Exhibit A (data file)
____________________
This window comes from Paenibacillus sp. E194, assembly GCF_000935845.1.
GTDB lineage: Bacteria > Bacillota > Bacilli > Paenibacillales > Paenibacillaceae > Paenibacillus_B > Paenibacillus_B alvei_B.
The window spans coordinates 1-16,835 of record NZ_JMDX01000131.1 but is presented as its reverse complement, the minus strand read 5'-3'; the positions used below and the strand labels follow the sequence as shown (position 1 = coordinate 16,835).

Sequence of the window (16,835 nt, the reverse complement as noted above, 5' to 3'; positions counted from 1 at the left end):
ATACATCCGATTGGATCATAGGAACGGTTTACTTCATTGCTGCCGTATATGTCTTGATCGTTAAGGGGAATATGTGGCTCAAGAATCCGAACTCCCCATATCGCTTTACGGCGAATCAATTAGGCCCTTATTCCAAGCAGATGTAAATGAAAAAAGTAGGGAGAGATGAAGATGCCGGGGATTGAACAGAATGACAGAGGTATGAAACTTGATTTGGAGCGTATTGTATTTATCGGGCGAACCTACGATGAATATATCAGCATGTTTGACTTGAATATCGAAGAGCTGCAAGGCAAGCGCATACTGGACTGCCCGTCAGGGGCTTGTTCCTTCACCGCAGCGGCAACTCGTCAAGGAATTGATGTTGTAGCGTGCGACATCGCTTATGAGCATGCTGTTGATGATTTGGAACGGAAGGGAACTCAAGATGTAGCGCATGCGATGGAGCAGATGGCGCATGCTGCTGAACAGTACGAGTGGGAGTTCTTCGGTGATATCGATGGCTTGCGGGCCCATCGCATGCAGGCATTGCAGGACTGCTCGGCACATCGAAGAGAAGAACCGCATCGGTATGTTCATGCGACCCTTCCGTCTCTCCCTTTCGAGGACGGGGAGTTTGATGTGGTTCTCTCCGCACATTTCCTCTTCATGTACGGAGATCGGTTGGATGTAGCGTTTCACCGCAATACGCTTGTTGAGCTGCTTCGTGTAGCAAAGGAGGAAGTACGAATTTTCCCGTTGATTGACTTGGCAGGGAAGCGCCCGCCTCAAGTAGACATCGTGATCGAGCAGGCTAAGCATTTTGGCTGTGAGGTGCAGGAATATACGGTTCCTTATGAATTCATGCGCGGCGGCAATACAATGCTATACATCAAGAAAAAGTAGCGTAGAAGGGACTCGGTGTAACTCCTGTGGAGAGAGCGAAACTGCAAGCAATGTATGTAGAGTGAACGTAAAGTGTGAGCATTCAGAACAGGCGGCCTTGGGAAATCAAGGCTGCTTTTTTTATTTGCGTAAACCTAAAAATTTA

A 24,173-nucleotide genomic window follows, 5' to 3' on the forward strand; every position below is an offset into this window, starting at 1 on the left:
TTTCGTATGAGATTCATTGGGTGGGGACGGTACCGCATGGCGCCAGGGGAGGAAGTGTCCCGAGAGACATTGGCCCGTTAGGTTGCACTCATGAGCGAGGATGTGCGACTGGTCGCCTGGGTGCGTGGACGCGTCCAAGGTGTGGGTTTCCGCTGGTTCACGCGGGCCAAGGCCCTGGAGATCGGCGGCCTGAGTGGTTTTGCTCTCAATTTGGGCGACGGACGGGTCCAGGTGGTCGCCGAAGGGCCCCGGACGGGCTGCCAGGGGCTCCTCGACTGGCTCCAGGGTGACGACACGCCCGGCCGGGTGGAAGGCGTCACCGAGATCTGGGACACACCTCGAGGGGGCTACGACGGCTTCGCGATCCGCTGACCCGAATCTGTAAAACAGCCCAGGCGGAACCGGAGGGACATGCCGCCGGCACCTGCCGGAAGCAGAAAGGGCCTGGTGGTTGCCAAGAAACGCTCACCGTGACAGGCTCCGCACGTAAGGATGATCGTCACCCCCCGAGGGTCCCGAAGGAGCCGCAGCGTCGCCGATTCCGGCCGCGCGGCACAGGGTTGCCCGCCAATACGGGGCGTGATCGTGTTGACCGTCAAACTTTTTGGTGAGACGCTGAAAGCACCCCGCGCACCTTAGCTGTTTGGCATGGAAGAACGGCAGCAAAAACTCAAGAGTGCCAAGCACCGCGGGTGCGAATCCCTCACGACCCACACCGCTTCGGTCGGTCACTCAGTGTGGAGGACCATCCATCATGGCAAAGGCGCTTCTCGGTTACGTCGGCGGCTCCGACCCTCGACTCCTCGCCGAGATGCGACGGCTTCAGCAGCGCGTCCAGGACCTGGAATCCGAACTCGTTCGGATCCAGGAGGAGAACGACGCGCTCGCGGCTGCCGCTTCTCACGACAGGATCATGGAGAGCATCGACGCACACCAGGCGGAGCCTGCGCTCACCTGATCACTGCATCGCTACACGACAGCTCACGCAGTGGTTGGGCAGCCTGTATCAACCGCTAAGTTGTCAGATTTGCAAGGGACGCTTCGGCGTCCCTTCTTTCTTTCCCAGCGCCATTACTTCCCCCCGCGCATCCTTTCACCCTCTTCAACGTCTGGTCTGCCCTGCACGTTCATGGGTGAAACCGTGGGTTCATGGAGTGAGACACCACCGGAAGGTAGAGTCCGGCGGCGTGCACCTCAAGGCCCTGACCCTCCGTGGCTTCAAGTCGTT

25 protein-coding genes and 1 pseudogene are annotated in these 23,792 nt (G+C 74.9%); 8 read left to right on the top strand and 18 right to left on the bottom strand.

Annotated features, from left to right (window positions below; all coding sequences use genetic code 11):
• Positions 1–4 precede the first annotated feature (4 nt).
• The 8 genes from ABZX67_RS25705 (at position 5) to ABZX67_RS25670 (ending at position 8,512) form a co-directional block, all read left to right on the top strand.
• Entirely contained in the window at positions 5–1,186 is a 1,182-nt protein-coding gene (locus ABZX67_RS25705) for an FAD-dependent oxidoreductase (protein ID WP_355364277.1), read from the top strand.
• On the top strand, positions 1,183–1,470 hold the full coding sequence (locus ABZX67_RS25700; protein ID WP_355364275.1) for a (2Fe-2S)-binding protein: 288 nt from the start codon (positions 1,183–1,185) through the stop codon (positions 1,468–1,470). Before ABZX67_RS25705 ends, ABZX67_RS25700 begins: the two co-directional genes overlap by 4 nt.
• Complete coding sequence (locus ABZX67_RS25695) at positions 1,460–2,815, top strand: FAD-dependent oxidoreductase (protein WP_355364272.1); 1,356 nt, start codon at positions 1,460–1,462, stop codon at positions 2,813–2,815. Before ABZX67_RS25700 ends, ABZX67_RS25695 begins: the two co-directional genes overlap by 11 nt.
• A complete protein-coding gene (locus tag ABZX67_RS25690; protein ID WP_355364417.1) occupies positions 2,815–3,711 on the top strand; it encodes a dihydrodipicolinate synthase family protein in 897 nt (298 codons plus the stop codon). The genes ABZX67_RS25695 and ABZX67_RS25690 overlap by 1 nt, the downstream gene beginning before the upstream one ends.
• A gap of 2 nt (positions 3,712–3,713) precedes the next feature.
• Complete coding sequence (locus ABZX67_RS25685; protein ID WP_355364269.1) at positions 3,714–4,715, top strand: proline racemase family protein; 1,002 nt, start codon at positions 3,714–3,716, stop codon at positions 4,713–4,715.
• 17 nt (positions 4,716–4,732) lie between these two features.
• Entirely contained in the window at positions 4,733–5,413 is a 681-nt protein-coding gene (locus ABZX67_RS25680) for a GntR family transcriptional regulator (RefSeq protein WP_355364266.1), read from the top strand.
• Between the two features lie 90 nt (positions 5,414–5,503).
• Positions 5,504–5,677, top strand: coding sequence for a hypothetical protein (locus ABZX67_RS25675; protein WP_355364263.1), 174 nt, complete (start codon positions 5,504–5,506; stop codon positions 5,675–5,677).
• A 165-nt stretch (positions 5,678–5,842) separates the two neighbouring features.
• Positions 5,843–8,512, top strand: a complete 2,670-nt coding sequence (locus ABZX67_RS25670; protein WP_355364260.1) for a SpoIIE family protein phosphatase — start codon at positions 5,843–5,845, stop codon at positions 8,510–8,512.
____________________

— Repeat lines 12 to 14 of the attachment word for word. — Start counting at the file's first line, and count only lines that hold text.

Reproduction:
• Entirely contained in the window at positions 5–1,186 is a 1,182-nt protein-coding gene (locus ABZX67_RS25705) for an FAD-dependent oxidoreductase (protein ID WP_355364277.1), read from the top strand.
• On the top strand, positions 1,183–1,470 hold the full coding sequence (locus ABZX67_RS25700; protein ID WP_355364275.1) for a (2Fe-2S)-binding protein: 288 nt from the start codon (positions 1,183–1,185) through the stop codon (positions 1,468–1,470). Before ABZX67_RS25705 ends, ABZX67_RS25700 begins: the two co-directional genes overlap by 4 nt.
• Complete coding sequence (locus ABZX67_RS25695) at positions 1,460–2,815, top strand: FAD-dependent oxidoreductase (protein WP_355364272.1); 1,356 nt, start codon at positions 1,460–1,462, stop codon at positions 2,813–2,815. Before ABZX67_RS25700 ends, ABZX67_RS25695 begins: the two co-directional genes overlap by 11 nt.